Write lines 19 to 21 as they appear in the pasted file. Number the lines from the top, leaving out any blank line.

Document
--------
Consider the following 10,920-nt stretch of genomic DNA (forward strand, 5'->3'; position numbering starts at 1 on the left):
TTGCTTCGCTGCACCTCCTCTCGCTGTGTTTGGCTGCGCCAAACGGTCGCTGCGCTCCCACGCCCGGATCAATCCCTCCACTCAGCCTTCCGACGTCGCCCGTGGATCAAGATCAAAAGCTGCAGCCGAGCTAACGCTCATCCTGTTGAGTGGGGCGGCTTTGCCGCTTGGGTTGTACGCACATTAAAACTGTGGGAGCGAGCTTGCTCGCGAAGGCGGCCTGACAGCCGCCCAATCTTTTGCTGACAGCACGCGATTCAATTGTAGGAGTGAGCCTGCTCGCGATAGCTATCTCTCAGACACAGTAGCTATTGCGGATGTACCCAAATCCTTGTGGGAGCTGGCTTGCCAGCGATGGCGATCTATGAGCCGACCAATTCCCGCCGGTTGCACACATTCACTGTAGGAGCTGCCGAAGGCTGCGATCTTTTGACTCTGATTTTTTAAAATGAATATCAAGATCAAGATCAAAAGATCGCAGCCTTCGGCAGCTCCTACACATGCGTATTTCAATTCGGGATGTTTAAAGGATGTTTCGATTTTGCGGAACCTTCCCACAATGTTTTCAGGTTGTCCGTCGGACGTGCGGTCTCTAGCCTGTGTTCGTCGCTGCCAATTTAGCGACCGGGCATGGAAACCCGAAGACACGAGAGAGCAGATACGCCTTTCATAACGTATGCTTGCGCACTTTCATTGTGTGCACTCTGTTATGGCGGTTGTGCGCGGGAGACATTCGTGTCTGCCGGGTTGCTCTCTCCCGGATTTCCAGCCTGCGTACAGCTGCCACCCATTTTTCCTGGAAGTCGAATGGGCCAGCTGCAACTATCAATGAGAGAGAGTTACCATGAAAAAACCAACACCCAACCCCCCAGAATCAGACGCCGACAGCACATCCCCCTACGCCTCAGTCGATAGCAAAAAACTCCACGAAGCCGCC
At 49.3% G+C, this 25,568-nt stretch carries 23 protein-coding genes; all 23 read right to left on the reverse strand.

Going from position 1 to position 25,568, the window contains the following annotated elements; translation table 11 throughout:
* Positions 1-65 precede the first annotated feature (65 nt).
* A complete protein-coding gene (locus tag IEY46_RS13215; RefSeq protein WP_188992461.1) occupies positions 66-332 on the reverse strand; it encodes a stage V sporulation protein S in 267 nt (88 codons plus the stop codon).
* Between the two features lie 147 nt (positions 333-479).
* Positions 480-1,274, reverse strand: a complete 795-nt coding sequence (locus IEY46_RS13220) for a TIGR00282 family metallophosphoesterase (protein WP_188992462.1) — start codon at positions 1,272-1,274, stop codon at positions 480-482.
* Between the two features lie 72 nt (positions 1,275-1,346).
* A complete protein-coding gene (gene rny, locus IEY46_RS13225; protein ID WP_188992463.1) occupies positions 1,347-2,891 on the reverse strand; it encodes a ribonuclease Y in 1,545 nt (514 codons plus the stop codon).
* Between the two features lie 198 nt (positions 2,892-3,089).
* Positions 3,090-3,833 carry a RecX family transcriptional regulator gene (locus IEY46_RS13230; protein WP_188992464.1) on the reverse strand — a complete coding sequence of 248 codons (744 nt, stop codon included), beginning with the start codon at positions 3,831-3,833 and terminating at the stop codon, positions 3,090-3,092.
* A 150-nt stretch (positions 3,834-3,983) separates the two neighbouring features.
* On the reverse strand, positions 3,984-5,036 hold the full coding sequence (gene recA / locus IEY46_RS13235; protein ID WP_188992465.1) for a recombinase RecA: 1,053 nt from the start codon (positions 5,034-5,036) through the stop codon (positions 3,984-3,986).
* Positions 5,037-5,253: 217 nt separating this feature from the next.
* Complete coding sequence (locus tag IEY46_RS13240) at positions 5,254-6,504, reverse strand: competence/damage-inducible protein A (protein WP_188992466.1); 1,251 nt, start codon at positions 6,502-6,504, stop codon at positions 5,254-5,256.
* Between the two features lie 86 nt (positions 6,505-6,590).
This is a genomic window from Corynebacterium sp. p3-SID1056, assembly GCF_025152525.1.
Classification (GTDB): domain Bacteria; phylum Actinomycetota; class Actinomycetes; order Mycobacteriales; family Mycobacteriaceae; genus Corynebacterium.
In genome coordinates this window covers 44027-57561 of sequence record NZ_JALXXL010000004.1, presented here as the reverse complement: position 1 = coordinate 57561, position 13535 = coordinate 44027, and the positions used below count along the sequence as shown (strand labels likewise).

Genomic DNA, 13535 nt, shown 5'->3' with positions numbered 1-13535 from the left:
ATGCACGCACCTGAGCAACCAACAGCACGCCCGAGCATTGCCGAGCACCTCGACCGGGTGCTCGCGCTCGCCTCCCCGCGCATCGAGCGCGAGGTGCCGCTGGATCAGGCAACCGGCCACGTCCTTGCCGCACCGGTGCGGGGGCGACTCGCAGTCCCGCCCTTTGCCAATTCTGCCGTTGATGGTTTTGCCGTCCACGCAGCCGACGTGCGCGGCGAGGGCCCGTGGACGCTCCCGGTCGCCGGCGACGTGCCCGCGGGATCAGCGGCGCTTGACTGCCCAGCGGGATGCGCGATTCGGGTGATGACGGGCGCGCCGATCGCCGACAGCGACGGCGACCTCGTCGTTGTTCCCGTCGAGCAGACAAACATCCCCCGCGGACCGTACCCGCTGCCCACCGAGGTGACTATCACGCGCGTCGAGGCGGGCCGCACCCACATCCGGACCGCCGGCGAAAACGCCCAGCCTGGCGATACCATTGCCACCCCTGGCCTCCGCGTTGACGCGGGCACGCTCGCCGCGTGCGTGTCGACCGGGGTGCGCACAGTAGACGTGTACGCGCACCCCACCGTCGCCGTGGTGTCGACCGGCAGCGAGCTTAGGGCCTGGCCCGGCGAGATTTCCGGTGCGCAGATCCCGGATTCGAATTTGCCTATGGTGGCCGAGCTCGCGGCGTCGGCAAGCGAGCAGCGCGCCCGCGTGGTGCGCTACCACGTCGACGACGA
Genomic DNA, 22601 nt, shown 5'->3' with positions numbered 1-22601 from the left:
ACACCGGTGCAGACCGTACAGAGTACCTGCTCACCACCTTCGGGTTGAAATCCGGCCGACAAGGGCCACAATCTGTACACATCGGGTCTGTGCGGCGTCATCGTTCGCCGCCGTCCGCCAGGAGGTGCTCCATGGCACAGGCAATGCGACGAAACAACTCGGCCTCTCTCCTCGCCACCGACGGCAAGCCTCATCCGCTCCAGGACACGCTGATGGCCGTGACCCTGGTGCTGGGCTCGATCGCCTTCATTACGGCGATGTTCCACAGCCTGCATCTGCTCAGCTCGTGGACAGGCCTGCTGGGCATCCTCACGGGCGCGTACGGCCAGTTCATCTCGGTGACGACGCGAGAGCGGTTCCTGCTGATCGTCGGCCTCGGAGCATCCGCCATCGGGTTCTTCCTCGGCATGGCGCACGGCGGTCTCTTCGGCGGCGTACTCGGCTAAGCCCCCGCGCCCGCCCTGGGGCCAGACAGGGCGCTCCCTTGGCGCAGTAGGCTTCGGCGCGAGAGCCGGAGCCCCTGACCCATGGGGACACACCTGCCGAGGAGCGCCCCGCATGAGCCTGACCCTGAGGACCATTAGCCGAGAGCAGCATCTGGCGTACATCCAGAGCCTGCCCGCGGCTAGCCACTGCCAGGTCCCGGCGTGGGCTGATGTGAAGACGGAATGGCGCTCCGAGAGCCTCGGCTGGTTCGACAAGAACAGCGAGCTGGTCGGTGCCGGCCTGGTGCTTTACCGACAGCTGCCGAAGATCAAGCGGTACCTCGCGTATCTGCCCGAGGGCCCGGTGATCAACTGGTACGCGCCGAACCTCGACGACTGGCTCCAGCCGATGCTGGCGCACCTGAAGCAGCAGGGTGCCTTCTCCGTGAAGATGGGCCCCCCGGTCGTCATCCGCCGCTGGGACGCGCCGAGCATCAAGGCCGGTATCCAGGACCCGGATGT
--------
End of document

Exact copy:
Classification (GTDB): domain Bacteria; phylum Actinomycetota; class Actinomycetes; order Mycobacteriales; family Mycobacteriaceae; genus Corynebacterium.
In genome coordinates this window covers 44027-57561 of sequence record NZ_JALXXL010000004.1, presented here as the reverse complement: position 1 = coordinate 57561, position 13535 = coordinate 44027, and the positions used below count along the sequence as shown (strand labels likewise).

Genomic DNA, 13535 nt, shown 5'->3' with positions numbered 1-13535 from the left: